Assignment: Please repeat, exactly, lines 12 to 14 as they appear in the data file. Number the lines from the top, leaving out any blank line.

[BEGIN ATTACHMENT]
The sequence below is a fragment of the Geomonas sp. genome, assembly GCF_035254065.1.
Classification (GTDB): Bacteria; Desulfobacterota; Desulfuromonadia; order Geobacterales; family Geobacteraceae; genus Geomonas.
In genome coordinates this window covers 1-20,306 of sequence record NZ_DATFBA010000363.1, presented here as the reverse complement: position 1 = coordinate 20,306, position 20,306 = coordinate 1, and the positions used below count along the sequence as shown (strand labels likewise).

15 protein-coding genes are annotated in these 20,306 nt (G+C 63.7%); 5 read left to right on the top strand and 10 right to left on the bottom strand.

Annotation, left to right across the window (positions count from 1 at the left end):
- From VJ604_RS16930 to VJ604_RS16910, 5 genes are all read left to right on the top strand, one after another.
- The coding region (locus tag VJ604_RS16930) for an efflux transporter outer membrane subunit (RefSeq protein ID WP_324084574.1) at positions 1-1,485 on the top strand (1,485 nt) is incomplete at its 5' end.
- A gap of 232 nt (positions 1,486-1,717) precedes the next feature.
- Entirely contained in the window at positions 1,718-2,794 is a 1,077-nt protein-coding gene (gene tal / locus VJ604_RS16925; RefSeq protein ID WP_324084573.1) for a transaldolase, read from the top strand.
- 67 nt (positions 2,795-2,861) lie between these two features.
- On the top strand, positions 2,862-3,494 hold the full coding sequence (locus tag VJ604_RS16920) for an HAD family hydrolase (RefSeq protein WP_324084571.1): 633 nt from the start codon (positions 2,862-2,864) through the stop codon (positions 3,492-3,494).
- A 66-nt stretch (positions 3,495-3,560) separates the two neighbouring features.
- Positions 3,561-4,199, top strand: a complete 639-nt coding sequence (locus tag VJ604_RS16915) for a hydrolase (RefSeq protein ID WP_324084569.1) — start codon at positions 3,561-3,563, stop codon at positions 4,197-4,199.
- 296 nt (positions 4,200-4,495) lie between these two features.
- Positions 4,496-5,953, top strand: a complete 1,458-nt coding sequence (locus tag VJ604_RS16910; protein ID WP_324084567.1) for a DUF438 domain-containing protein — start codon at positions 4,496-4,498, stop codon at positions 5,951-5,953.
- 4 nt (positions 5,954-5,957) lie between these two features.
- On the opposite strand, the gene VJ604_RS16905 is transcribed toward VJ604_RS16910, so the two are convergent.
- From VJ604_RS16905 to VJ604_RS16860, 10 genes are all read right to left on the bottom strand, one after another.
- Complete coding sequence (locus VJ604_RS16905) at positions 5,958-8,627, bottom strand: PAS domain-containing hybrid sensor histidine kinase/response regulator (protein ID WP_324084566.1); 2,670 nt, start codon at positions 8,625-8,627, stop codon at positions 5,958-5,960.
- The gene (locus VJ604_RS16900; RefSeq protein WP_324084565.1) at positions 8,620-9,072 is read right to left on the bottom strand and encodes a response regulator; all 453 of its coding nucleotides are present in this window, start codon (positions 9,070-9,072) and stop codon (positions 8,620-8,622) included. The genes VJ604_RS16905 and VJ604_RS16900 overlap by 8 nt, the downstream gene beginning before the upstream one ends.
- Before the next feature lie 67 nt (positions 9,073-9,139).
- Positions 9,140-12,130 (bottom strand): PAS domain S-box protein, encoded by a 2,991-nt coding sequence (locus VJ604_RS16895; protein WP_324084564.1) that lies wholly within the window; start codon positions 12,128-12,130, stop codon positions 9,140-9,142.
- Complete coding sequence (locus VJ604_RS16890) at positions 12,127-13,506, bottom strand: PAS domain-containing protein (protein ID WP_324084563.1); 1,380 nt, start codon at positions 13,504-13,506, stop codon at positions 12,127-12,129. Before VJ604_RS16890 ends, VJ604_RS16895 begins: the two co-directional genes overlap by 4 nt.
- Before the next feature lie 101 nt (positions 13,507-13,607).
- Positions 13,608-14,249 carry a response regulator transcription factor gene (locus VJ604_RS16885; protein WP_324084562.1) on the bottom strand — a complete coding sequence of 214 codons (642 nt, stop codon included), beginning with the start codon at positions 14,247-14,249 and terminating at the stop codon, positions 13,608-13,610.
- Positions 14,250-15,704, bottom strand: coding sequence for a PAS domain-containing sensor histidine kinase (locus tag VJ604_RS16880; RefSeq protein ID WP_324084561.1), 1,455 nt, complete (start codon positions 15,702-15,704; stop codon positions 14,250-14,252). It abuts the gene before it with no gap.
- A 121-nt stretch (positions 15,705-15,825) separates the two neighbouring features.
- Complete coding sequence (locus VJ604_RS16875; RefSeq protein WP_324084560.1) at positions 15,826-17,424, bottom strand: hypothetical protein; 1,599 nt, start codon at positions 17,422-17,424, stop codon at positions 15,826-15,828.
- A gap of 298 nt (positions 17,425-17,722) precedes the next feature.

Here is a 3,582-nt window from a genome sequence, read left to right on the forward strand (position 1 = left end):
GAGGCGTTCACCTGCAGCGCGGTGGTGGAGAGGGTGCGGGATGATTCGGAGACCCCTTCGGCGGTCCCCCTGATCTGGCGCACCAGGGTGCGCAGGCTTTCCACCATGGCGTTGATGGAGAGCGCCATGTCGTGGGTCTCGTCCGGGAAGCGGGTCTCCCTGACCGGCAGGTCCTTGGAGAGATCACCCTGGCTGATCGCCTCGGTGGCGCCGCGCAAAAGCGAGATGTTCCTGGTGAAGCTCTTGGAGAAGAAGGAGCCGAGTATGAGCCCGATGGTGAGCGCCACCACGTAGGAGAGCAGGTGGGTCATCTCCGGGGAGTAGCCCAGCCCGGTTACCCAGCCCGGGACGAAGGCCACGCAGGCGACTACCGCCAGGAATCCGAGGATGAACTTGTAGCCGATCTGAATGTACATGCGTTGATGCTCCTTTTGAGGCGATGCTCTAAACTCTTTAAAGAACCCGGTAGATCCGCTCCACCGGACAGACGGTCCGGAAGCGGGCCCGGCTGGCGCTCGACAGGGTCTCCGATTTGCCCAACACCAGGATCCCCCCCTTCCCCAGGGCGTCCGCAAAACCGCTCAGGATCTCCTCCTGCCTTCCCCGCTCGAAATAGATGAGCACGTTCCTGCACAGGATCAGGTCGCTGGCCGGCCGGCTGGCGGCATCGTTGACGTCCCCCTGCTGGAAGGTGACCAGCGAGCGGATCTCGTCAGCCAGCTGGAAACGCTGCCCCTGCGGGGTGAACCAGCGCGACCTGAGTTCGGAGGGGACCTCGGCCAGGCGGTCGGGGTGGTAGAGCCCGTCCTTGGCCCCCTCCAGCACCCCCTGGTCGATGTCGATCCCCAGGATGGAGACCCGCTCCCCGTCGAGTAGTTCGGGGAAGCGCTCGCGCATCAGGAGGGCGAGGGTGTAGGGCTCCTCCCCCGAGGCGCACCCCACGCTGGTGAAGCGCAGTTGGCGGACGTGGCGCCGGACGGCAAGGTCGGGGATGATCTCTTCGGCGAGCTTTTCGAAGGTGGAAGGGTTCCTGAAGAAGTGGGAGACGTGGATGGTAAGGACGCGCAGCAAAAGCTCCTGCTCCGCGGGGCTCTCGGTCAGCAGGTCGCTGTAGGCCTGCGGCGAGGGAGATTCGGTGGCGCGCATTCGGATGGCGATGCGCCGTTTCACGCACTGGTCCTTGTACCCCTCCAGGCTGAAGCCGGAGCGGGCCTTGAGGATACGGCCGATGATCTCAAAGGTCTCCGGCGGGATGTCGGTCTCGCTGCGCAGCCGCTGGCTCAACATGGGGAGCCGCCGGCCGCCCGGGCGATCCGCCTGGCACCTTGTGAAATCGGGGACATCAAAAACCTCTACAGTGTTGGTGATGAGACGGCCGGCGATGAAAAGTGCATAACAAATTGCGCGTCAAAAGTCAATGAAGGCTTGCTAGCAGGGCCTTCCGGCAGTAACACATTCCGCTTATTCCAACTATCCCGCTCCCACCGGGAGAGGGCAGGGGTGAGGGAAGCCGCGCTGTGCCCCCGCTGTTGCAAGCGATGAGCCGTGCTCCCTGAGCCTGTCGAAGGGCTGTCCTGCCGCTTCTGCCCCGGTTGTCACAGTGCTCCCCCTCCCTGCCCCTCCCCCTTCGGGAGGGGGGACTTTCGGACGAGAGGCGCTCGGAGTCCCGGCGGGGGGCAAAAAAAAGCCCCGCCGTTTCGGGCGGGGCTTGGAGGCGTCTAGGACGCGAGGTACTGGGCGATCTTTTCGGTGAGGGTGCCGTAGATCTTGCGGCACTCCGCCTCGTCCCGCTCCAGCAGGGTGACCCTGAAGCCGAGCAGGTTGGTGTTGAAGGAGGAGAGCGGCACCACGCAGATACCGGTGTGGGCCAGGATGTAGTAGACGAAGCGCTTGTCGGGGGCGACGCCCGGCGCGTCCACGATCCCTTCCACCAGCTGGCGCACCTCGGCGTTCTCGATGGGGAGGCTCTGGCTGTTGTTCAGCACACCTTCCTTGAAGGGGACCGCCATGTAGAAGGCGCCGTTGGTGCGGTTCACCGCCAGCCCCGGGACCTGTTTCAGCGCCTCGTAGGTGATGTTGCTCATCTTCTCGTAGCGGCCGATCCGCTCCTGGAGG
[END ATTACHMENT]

- A 66-nt stretch (positions 3,495-3,560) separates the two neighbouring features.
- Positions 3,561-4,199, top strand: a complete 639-nt coding sequence (locus tag VJ604_RS16915) for a hydrolase (RefSeq protein ID WP_324084569.1) — start codon at positions 3,561-3,563, stop codon at positions 4,197-4,199.
- 296 nt (positions 4,200-4,495) lie between these two features.